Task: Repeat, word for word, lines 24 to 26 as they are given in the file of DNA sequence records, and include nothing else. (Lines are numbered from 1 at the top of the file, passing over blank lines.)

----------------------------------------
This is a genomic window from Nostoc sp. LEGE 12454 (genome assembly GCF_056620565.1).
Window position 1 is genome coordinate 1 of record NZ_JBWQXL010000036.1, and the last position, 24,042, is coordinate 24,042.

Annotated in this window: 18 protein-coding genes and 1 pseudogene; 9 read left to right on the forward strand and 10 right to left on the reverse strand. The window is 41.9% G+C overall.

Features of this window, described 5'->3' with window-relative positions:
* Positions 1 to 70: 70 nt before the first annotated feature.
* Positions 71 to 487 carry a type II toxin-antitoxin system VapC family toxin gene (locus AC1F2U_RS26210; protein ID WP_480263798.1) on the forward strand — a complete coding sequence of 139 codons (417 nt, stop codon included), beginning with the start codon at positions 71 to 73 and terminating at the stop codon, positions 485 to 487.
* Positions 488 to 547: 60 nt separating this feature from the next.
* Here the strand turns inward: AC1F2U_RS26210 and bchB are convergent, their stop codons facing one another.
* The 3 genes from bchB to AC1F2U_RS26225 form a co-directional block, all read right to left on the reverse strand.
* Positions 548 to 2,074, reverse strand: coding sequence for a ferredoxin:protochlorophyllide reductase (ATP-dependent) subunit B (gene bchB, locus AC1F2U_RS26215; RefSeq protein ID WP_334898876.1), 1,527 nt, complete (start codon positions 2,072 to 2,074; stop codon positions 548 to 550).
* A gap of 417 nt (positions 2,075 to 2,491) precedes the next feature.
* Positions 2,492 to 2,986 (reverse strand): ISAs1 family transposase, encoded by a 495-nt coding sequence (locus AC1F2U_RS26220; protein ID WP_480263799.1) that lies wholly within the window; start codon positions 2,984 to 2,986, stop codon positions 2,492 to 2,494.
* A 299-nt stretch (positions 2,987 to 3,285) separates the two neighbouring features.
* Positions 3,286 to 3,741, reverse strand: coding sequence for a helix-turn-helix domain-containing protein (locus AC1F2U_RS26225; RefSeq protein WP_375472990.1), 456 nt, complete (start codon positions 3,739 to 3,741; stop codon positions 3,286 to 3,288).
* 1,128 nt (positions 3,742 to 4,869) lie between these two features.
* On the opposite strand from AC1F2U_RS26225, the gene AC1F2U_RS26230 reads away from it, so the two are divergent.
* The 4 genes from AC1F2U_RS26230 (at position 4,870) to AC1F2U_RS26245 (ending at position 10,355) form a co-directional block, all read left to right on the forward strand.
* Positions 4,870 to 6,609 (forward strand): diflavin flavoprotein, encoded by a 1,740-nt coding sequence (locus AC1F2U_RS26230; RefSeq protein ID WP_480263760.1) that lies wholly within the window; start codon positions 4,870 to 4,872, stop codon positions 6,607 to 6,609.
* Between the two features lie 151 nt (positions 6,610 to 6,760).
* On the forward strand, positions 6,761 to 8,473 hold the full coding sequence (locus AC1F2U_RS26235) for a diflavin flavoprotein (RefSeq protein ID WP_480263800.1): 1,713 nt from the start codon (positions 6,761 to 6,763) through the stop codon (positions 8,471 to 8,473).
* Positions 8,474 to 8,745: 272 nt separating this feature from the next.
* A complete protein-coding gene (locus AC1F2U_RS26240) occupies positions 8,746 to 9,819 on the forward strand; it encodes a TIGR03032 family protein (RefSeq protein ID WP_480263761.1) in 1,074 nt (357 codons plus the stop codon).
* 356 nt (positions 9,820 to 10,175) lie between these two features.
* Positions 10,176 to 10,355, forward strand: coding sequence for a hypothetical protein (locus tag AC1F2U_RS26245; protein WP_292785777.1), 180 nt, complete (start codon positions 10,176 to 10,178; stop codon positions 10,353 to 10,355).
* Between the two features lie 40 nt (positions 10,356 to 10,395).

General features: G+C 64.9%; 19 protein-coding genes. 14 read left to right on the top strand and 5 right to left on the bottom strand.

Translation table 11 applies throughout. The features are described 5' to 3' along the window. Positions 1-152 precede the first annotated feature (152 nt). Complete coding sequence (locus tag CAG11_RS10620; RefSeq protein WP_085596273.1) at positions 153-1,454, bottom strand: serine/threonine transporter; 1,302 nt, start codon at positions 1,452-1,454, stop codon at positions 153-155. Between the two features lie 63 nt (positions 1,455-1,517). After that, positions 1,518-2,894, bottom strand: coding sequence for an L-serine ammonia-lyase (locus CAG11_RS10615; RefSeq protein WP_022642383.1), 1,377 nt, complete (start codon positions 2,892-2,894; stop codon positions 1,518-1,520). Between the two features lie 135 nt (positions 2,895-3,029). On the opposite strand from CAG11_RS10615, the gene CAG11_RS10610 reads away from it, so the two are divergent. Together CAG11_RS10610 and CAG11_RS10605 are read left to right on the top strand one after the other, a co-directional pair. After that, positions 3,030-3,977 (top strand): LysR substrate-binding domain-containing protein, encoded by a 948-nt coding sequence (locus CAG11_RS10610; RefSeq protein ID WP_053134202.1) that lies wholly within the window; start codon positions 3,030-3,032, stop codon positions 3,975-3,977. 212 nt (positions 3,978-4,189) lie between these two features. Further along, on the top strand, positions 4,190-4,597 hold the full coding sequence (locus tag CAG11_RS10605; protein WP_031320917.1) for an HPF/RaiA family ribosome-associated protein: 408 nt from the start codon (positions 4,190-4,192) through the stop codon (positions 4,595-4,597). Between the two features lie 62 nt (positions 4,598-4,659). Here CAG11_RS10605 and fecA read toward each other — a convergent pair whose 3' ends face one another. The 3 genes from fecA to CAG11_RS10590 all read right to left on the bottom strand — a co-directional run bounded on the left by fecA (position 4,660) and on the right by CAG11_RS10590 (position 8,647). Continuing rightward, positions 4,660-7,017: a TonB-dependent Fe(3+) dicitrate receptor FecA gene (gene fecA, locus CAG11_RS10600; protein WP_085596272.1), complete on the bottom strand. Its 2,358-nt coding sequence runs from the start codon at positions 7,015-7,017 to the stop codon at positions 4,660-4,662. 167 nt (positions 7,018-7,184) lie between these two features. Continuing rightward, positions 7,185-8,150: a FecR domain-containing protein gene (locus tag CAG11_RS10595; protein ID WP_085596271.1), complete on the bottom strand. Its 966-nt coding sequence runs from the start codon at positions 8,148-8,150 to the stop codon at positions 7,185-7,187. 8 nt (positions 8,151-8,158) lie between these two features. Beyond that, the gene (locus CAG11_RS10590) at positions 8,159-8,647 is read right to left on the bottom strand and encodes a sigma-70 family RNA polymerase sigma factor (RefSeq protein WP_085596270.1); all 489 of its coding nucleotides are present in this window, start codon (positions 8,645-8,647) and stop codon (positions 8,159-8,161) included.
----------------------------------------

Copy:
* Positions 10,176 to 10,355, forward strand: coding sequence for a hypothetical protein (locus tag AC1F2U_RS26245; protein WP_292785777.1), 180 nt, complete (start codon positions 10,176 to 10,178; stop codon positions 10,353 to 10,355).
* Between the two features lie 40 nt (positions 10,356 to 10,395).

General features: G+C 64.9%; 19 protein-coding genes. 14 read left to right on the top strand and 5 right to left on the bottom strand.